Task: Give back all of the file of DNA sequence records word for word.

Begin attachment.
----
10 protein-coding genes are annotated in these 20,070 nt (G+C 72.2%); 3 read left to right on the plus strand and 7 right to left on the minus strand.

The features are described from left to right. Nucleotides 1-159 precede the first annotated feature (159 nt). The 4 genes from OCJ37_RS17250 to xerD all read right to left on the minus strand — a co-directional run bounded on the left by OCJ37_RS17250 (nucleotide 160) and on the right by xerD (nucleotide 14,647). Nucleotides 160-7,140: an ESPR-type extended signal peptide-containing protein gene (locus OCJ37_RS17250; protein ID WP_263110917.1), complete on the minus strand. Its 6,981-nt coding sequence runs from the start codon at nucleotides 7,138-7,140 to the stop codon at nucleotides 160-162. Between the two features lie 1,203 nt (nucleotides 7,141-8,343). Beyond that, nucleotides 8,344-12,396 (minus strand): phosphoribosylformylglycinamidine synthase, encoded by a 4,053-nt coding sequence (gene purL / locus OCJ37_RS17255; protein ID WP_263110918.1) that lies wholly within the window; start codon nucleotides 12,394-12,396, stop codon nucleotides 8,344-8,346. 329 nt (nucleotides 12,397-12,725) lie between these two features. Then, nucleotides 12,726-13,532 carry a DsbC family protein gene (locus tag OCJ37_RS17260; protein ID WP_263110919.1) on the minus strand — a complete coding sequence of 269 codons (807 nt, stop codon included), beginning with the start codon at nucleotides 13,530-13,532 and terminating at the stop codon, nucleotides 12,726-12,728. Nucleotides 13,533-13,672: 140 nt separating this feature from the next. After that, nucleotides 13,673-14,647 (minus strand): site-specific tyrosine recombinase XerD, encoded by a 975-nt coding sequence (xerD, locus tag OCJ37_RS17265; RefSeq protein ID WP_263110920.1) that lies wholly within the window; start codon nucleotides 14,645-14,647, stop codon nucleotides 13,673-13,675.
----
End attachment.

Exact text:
10 protein-coding genes are annotated in these 20,070 nt (G+C 72.2%); 3 read left to right on the plus strand and 7 right to left on the minus strand.

The features are described from left to right. Nucleotides 1-159 precede the first annotated feature (159 nt). The 4 genes from OCJ37_RS17250 to xerD all read right to left on the minus strand — a co-directional run bounded on the left by OCJ37_RS17250 (nucleotide 160) and on the right by xerD (nucleotide 14,647). Nucleotides 160-7,140: an ESPR-type extended signal peptide-containing protein gene (locus OCJ37_RS17250; protein ID WP_263110917.1), complete on the minus strand. Its 6,981-nt coding sequence runs from the start codon at nucleotides 7,138-7,140 to the stop codon at nucleotides 160-162. Between the two features lie 1,203 nt (nucleotides 7,141-8,343). Beyond that, nucleotides 8,344-12,396 (minus strand): phosphoribosylformylglycinamidine synthase, encoded by a 4,053-nt coding sequence (gene purL / locus OCJ37_RS17255; protein ID WP_263110918.1) that lies wholly within the window; start codon nucleotides 12,394-12,396, stop codon nucleotides 8,344-8,346. 329 nt (nucleotides 12,397-12,725) lie between these two features. Then, nucleotides 12,726-13,532 carry a DsbC family protein gene (locus tag OCJ37_RS17260; protein ID WP_263110919.1) on the minus strand — a complete coding sequence of 269 codons (807 nt, stop codon included), beginning with the start codon at nucleotides 13,530-13,532 and terminating at the stop codon, nucleotides 12,726-12,728. Nucleotides 13,533-13,672: 140 nt separating this feature from the next. After that, nucleotides 13,673-14,647 (minus strand): site-specific tyrosine recombinase XerD, encoded by a 975-nt coding sequence (xerD, locus tag OCJ37_RS17265; RefSeq protein ID WP_263110920.1) that lies wholly within the window; start codon nucleotides 14,645-14,647, stop codon nucleotides 13,673-13,675.